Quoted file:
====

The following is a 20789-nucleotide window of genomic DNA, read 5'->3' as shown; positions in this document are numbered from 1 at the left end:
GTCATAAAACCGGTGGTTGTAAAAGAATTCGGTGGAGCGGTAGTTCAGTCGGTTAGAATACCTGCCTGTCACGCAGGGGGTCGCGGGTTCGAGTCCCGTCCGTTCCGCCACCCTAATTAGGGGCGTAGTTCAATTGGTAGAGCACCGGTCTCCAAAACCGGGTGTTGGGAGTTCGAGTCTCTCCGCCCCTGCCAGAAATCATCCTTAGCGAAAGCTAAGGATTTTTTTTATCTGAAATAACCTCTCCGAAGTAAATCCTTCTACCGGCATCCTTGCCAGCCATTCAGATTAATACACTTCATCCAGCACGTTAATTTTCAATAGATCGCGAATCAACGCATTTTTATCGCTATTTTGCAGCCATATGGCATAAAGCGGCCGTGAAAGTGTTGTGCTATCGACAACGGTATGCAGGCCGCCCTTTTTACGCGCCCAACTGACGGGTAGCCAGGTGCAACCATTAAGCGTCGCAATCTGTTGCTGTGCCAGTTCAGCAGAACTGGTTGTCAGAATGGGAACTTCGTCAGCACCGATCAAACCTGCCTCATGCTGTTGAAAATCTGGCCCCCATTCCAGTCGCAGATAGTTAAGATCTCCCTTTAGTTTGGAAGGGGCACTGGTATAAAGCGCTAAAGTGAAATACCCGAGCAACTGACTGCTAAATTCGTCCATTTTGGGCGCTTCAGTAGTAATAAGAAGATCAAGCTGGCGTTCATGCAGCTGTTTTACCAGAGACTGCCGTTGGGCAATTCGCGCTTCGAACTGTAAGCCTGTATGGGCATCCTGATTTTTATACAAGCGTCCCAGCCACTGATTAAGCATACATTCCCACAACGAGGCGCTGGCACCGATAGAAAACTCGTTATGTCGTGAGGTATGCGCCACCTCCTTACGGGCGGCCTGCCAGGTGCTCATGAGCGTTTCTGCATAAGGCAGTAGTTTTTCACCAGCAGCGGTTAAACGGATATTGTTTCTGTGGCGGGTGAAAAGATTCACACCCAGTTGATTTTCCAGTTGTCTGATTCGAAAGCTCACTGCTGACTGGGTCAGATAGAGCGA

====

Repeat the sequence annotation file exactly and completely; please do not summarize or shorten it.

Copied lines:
The following is a 20789-nucleotide window of genomic DNA, read 5'->3' as shown; positions in this document are numbered from 1 at the left end:
GTCATAAAACCGGTGGTTGTAAAAGAATTCGGTGGAGCGGTAGTTCAGTCGGTTAGAATACCTGCCTGTCACGCAGGGGGTCGCGGGTTCGAGTCCCGTCCGTTCCGCCACCCTAATTAGGGGCGTAGTTCAATTGGTAGAGCACCGGTCTCCAAAACCGGGTGTTGGGAGTTCGAGTCTCTCCGCCCCTGCCAGAAATCATCCTTAGCGAAAGCTAAGGATTTTTTTTATCTGAAATAACCTCTCCGAAGTAAATCCTTCTACCGGCATCCTTGCCAGCCATTCAGATTAATACACTTCATCCAGCACGTTAATTTTCAATAGATCGCGAATCAACGCATTTTTATCGCTATTTTGCAGCCATATGGCATAAAGCGGCCGTGAAAGTGTTGTGCTATCGACAACGGTATGCAGGCCGCCCTTTTTACGCGCCCAACTGACGGGTAGCCAGGTGCAACCATTAAGCGTCGCAATCTGTTGCTGTGCCAGTTCAGCAGAACTGGTTGTCAGAATGGGAACTTCGTCAGCACCGATCAAACCTGCCTCATGCTGTTGAAAATCTGGCCCCCATTCCAGTCGCAGATAGTTAAGATCTCCCTTTAGTTTGGAAGGGGCACTGGTATAAAGCGCTAAAGTGAAATACCCGAGCAACTGACTGCTAAATTCGTCCATTTTGGGCGCTTCAGTAGTAATAAGAAGATCAAGCTGGCGTTCATGCAGCTGTTTTACCAGAGACTGCCGTTGGGCAATTCGCGCTTCGAACTGTAAGCCTGTATGGGCATCCTGATTTTTATACAAGCGTCCCAGCCACTGATTAAGCATACATTCCCACAACGAGGCGCTGGCACCGATAGAAAACTCGTTATGTCGTGAGGTATGCGCCACCTCCTTACGGGCGGCCTGCCAGGTGCTCATGAGCGTTTCTGCATAAGGCAGTAGTTTTTCACCAGCAGCGGTTAAACGGATATTGTTTCTGTGGCGGGTGAAAAGATTCACACCCAGTTGATTTTCCAGTTGTCTGATTCGAAAGCTCACTGCTGACTGGGTCAGATAGAGCGA